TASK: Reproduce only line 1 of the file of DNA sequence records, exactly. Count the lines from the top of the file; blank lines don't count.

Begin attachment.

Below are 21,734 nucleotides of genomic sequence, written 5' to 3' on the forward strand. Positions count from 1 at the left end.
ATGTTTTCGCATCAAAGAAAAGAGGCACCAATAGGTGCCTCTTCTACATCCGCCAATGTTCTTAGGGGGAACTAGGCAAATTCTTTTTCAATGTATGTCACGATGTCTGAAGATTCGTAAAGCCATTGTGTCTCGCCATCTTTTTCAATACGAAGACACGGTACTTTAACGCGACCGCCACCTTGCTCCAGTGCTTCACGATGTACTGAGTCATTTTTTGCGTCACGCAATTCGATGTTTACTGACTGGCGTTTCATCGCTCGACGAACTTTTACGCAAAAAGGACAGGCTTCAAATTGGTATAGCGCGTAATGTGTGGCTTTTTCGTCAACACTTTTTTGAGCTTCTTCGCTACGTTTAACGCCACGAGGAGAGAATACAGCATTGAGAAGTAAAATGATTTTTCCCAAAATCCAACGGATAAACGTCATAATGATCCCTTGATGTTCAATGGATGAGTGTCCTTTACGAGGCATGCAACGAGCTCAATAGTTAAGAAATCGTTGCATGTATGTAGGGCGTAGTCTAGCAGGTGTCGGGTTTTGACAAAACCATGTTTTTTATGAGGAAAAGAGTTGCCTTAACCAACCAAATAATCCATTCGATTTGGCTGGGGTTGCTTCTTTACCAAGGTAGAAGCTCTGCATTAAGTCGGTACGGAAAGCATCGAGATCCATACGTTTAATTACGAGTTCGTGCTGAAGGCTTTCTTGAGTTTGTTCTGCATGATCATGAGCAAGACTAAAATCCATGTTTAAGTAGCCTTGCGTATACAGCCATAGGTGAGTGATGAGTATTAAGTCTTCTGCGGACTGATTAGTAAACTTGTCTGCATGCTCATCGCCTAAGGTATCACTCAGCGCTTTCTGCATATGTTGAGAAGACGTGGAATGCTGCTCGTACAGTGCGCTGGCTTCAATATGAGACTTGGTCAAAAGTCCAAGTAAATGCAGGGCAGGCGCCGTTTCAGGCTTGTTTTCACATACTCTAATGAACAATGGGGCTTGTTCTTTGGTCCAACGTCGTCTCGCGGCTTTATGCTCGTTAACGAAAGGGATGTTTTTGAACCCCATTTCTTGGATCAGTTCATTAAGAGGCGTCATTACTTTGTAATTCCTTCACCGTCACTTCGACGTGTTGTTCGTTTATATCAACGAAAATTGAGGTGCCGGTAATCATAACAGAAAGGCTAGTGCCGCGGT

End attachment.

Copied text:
Below are 21,734 nucleotides of genomic sequence, written 5' to 3' on the forward strand. Positions count from 1 at the left end.